midwest rail

Saint Charles, IL

#48 May 15, 2009
The most telling sentence in this story is the local pols' wish that Obama's appt. be someone
"that will protect communities from the unnecessary safety and economic concerns that can be caused by railroad expansion."
Ya gotta love the unmitigated hypocrisy. They had no qualms about allowing developers to build subdivision after subdivision around an EXISTING rail line - but god forbid that rail line return to the traffic levels of yesterday - oh no, cant have that !!
All this story does is underscore the truth - these sad, unproductive, ineffective "leaders" are using this merger as a smokescreen. They hope if they wave their arms and scream loud enuff, no one will notice that the traffic problem in these areas is THEIR fault, and that they've done NOTHING in the past two decades to address it.
Red

Prospect Heights, IL

#49 May 15, 2009
Karl Marx-I oughtta know wrote:
<quoted text>
Obamas visions are a total wet dream. He's a socialist, all they do is talk and squander.
What you and those finger jabbing blowhards like Hannity or Limbaugh don't get is that if it wasn't for that doofus Bush and his cronies we wouldn't have Obama.
Larry

Shorewood, IL

#50 May 16, 2009
midwest rail wrote:
The most telling sentence in this story is the local pols' wish that Obama's appt. be someone
"that will protect communities from the unnecessary safety and economic concerns that can be caused by railroad expansion."
Ya gotta love the unmitigated hypocrisy. They had no qualms about allowing developers to build subdivision after subdivision around an EXISTING rail line - but god forbid that rail line return to the traffic levels of yesterday - oh no, cant have that !!
All this story does is underscore the truth - these sad, unproductive, ineffective "leaders" are using this merger as a smokescreen. They hope if they wave their arms and scream loud enuff, no one will notice that the traffic problem in these areas is THEIR fault, and that they've done NOTHING in the past two decades to address it.
Barrington rejected road improvements for years. Their traffic problems are their own fault.
Larry

Shorewood, IL

#51 May 16, 2009
Quickster wrote:
<quoted text>I was pointing out a fact about the conditions of the rail lines and where they are located. It is a sitution that needs to be looked at and corrected.
Are you saying they should re-locate the rail lines? I am sure the railroad would be happy to do so, if Barrington paid for it. It would cost a lot, akin to draining a lake to prevent a boat from sinking.
M Coleman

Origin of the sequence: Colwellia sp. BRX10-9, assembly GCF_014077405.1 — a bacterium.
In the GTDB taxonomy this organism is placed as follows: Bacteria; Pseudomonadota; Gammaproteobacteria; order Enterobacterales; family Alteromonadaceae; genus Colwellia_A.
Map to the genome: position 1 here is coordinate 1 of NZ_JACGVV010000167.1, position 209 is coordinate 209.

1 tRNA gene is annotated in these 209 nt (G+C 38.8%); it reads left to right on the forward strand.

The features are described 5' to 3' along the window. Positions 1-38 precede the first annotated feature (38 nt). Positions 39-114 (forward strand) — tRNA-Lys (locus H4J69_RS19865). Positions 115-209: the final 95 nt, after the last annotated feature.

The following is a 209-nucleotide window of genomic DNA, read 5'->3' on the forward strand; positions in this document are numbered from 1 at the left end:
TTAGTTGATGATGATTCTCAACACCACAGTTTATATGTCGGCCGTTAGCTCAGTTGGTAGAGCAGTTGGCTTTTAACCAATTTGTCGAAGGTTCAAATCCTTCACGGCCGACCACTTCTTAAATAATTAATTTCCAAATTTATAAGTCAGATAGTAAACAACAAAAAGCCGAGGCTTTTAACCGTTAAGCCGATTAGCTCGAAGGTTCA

Glenwood, IL

#52 May 16, 2009
I don't encounter traffic congestion. But I am sympathetic to the people who do. I'm just tired of paying higher property taxes for a house that's depreciating in value each day and having to hear train whistles and horns when I'm trying to sleep between midnight and 5:00am!
Dave

Wheaton, IL

#53 May 17, 2009
The railroads are not preventing anyone from building roads or bridges. They are establishing quiet zones and landscaping to reduce noise. The new locomotives are quieter then the old ones. Anything further is a want and not a need. Barrington can do all they WANT at the Barrington NIMBYs own expense.
Quickster

Carol Stream, IL

#54 May 18, 2009
Larry wrote:
<quoted text>Are you saying they should re-locate the rail lines? I am sure the railroad would be happy to do so, if Barrington paid for it. It would cost a lot, akin to draining a lake to prevent a boat from sinking.
I was hoping for an actual solution that is why we elect government officials. I never said anything about te-locating the rail lines. But are you saying we should do nothing to correct a problem? If so please call for the elimination of all government bodies since to you they serve no purpose.

Since: Sep 08

Elkhart, IN

#55 May 18, 2009
I hate to point out the obvious, but the railroads are REQUIRED to blow whistles and horns when encountering grade crossings. You need to get your local government unit to either 1 - Apply for an exemption, or 2 - replace grade crossings.
M Coleman wrote:
I don't encounter traffic congestion. But I am sympathetic to the people who do. I'm just tired of paying higher property taxes for a house that's depreciating in value each day and having to hear train whistles and horns when I'm trying to sleep between midnight and 5:00am!
Bill-Elgin

Elgin, IL

#56 May 18, 2009
Quickster wrote:
<quoted text>I was hoping for an actual solution that is why we elect government officials........
The actual solution would be a Barrington bypass. The government officials involved should be working toward getting funding for this project. Other states will be happy to get our money for their projects if our officials waste time, money, and political capitol in anti-CN vendettas. Senator Durbin, talk is cheap, how about bringing back some project funding for this?